Read 1 Peter 1
Focus on verse 24-25
I’ve recently been fascinated by the concept of time. Back in the 1980’s the hit movie “Back to the Future” was just one of many that explored some of the theories regarding time travel and how it might affect us. The fact that we are, at least for the moment, locked into an existence within the parameters of time an space, makes it difficult for us to imagine anything other that what we have known and experienced. It is for this reason that we tend to think of events in linear terms.
When we are young, time seems to pass slowly – as we age – it seems to pass more quickly. I recently heard someone suggest that the reason for this is that when we are five years old, one year is a whopping twenty percent of our lifetime. On the other hand, for a person who has already lived a hundred years, that same one year period is a mere one percent of their lifetime. Scripture tells us that God is an eternal being who is not limited by time or space. That concept explodes my brain because I have no reference point from which to measure that, yet I occasionally enjoy contemplating the idea of what that might be like.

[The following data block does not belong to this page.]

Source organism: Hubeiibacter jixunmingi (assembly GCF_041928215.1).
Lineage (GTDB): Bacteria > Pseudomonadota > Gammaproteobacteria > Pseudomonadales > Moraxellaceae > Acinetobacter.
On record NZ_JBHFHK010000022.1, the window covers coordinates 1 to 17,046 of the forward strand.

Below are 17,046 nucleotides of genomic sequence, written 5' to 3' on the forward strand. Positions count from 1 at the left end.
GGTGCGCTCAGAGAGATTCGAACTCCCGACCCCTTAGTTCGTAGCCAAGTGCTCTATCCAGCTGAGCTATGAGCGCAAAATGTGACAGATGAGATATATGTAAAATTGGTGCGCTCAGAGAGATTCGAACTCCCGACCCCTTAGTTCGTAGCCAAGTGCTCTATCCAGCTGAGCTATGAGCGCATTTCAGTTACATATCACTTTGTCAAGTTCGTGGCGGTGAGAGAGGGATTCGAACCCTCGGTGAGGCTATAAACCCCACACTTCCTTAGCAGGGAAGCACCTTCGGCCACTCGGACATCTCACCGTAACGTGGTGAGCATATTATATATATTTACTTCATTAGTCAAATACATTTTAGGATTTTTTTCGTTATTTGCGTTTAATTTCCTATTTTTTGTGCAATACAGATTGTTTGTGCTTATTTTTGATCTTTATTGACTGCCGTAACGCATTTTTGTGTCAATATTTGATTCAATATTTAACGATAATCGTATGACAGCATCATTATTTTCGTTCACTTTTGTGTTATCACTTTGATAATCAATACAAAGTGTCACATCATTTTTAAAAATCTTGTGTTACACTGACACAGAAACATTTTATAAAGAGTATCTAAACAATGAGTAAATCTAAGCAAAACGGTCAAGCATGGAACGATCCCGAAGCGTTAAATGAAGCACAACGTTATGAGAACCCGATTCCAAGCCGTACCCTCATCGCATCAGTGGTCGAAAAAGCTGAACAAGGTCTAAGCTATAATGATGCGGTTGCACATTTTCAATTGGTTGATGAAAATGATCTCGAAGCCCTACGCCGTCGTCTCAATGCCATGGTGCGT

In today’s reading Peter reminds us that our lives are terminal – like the grass and the flowers – we are here today and gone tomorrow, and he contrasts the brevity of our existence with God’s eternal nature.
for “All flesh is like grass
and all its glory like the flower of grass.
The grass withers,
and the flower falls,
but the word of the Lord remains forever.” (v. 24-25)
The Apostle Peter is actually quoting the Old Testament scriptures here from Isaiah 40:6 and 8 in order to encourage the early church believers who were suffering rather severe persecution. He is reminding us all to not lose God’s perspective of eternity. Throughout history, pretty much since the conception of the church recorded in the book of Acts, people who have chosen to follow the Jesus way have faced opposition. Throughout recent history persecution and martyrdom of Jesus followers has been fairly consistent in various parts of the world, and most tragic and confusing have been the times they have suffered at the hands of others who enact the persecution in the name of Christianity.
The hope Peter encourages believers to cling to is that this life is but a brief blip in comparison to the joy and peace that is promised to those who endure. To those who remain faithful to Christ in all circumstance is given the assurance of eternity with Christ in the kingdom of God. Exactly what that will look like we are not certain, other than it promises to be a much better option than the only other alternative – aka spending eternity gnashing our teeth in darkness and isolation.